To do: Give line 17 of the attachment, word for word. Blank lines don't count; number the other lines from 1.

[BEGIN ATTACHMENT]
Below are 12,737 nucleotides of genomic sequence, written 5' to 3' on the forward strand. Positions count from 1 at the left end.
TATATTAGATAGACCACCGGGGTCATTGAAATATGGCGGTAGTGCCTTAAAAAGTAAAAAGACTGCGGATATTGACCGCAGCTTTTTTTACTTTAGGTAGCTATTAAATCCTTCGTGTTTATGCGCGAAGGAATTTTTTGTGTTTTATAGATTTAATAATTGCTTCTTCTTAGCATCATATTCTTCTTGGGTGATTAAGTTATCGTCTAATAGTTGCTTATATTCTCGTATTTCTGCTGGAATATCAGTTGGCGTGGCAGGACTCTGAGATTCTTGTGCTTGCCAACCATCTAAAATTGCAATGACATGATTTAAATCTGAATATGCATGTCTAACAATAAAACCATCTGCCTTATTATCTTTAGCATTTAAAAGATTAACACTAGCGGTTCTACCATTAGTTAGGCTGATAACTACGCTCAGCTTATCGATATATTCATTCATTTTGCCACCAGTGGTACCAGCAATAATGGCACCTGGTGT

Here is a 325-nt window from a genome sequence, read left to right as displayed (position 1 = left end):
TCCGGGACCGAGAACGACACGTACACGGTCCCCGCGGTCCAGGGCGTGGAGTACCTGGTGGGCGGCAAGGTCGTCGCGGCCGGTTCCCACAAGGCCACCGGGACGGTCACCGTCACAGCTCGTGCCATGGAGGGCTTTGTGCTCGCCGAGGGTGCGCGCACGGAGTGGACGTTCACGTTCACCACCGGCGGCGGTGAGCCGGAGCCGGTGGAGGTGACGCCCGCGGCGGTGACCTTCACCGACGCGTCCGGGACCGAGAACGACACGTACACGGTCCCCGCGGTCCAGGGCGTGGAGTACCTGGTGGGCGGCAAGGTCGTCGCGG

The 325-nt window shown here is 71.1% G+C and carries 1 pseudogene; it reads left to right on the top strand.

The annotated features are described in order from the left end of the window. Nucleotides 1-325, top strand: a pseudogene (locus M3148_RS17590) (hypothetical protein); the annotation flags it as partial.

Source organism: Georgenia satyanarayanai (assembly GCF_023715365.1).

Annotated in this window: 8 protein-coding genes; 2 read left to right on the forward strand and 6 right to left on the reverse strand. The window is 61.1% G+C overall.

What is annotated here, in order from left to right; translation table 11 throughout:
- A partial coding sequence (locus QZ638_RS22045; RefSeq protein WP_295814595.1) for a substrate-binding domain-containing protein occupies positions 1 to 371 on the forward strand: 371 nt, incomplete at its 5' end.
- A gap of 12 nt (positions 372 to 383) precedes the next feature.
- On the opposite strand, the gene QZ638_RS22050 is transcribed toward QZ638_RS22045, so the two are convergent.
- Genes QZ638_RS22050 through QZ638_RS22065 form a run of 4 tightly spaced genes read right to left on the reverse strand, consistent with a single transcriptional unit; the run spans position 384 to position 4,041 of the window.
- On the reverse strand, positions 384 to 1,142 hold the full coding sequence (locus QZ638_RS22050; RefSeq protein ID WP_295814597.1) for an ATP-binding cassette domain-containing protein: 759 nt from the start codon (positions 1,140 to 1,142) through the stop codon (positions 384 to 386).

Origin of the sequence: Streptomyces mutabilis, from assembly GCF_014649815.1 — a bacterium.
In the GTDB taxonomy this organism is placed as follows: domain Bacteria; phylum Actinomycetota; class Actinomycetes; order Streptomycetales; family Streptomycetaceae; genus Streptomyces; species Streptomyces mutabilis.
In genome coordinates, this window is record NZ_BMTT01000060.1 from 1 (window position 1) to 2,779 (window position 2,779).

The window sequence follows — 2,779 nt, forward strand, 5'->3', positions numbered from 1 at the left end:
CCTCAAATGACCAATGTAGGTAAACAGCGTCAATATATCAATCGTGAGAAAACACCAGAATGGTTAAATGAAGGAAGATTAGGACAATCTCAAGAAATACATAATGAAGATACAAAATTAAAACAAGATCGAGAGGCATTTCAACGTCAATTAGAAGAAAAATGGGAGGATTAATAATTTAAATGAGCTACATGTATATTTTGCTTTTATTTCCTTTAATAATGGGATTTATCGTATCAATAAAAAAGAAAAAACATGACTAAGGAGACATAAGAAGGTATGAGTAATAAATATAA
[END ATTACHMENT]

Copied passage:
In genome coordinates, this window is record NZ_BMTT01000060.1 from 1 (window position 1) to 2,779 (window position 2,779).